• There are students who have legitimate reasonable accommodations for disabilities which require that they be able to have lap tops to use in class.  Even a complete ban on lap tops will need to accommodate these students.  By stating that there is a complete ban and then having exceptions, these students are immediately marked as "disabled" among their peers.  (Some of the requisite disabilities are not obvious and visible to others already so they only become "visible" when the students are made exceptions to a new lap top ban.  For some disabled students, this identification as disabled to everyone is a big issue.)
  • Many of our law schools have touted our wireless capabilities, lap-top financial aid, lap-top purchasing programs, high-tech courtrooms and/or other technology prowess.  By banning lap tops completely, we seem to be making an odd statement in light of all of our marketing.  Restrictions with reasonable policies, procedures, and penalties seem more compatible to our descriptions of ourselves as high-tech than complete bans do.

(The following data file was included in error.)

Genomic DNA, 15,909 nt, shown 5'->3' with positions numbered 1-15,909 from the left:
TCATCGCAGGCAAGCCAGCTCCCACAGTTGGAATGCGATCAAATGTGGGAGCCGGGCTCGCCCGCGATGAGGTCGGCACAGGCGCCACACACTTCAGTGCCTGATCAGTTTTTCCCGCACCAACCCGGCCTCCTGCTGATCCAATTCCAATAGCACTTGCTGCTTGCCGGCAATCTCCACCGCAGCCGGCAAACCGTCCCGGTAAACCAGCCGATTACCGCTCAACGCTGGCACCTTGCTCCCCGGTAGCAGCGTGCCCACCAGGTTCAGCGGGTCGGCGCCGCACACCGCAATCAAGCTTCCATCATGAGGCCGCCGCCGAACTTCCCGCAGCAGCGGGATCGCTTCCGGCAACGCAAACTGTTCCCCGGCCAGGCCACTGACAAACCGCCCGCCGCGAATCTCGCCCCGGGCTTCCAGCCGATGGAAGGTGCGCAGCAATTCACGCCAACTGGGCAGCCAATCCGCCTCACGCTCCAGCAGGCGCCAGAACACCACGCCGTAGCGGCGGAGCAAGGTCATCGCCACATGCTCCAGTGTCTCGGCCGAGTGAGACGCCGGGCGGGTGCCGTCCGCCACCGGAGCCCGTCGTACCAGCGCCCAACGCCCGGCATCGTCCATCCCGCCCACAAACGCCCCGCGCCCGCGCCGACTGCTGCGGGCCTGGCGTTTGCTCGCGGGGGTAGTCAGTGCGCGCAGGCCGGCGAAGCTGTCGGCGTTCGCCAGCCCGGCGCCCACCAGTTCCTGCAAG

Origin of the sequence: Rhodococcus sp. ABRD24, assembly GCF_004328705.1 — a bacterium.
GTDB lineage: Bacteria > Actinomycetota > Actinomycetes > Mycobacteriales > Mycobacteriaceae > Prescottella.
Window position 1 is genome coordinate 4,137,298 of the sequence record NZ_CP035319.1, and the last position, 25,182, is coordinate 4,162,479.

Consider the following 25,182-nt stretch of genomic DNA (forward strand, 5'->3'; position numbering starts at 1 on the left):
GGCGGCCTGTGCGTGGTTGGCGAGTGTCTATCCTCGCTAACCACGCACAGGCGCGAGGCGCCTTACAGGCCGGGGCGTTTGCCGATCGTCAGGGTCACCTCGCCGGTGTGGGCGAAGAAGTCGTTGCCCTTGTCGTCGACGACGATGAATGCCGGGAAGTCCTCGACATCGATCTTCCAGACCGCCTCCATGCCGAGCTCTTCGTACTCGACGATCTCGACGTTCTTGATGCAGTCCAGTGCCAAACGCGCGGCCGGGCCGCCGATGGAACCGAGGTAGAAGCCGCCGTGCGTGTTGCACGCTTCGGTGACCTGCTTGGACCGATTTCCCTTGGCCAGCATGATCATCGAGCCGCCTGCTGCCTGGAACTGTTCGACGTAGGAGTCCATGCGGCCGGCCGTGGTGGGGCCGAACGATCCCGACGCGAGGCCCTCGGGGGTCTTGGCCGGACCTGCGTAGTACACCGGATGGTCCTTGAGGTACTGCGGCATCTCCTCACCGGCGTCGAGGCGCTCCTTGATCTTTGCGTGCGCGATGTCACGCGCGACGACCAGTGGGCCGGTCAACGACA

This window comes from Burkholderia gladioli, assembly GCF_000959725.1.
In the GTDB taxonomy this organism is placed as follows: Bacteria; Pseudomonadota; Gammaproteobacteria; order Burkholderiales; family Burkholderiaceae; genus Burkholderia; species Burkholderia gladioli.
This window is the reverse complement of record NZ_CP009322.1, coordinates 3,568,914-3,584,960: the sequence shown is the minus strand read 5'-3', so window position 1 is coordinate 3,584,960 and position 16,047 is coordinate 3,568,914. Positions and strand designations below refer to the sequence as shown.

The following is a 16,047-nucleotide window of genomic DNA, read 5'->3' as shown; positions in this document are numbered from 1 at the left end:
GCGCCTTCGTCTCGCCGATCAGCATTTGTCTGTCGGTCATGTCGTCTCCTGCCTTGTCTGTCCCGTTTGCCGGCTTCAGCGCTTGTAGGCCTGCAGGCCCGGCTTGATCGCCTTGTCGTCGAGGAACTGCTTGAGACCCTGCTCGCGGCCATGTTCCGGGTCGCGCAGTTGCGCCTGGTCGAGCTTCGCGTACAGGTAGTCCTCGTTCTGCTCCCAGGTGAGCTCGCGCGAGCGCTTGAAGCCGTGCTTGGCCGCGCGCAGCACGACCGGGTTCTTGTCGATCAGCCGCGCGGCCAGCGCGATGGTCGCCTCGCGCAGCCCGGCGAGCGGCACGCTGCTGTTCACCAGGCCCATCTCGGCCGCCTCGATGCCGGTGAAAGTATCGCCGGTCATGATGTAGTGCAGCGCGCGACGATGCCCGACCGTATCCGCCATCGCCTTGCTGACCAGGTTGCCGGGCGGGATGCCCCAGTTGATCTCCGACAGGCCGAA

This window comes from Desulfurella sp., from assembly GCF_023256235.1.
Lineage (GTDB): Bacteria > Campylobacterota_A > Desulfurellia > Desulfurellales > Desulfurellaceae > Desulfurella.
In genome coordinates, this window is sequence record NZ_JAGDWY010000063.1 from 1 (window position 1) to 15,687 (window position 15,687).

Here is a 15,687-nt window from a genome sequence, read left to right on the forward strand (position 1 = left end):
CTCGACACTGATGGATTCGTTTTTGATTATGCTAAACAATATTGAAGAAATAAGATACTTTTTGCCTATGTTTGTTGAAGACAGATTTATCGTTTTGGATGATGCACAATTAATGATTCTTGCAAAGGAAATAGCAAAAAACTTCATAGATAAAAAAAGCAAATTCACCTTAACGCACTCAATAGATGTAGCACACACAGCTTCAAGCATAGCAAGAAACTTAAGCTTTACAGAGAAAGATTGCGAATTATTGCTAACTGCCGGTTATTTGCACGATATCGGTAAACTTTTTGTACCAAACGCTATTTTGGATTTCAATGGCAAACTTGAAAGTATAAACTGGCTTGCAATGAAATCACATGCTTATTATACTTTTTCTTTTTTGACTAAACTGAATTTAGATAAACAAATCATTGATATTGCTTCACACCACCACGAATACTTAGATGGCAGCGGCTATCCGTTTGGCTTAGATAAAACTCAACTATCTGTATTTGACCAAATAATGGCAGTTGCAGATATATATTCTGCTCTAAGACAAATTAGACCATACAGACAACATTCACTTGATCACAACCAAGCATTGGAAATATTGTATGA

• Some professors state that students will never use lap tops in the courtroom or with a clients in practice so that they are just requiring what will happen in those settings in order to increase listening skills.  This argument has some merit.  We can all become better listeners with or without lap tops.  However, the non-use of lap tops in legal settings is not as complete as suggested.  It may be true for some areas of practice and in some courtrooms.  However, I have sat in courtrooms where lap tops were used during the trial for a variety of purposes with court approval.  Many states have made major financial commitments to technology use in their courtrooms including at the attorneys' tables during trial.  And, I have also seen lap tops used in client meetings effectively for drafting, strategizing, and note-taking without being disruptive, unprofessional, or insulting to the client.  Lap tops can be professional tools if the technology is approved/explained/used appropriately in these settings.  A complete ban is no longer the reality for all of the legal profession.      

I totally agree that there are some inconsiderate, rude, abusive, and learning-challenged technology users at our law schools.  But, we don't have to throw out the baby with the bath water.  Instead, we need to deal with the problems and find solutions to allow students to use the technology in ways conducive to learning without penalizing those who are already responsible users who learn better with technology.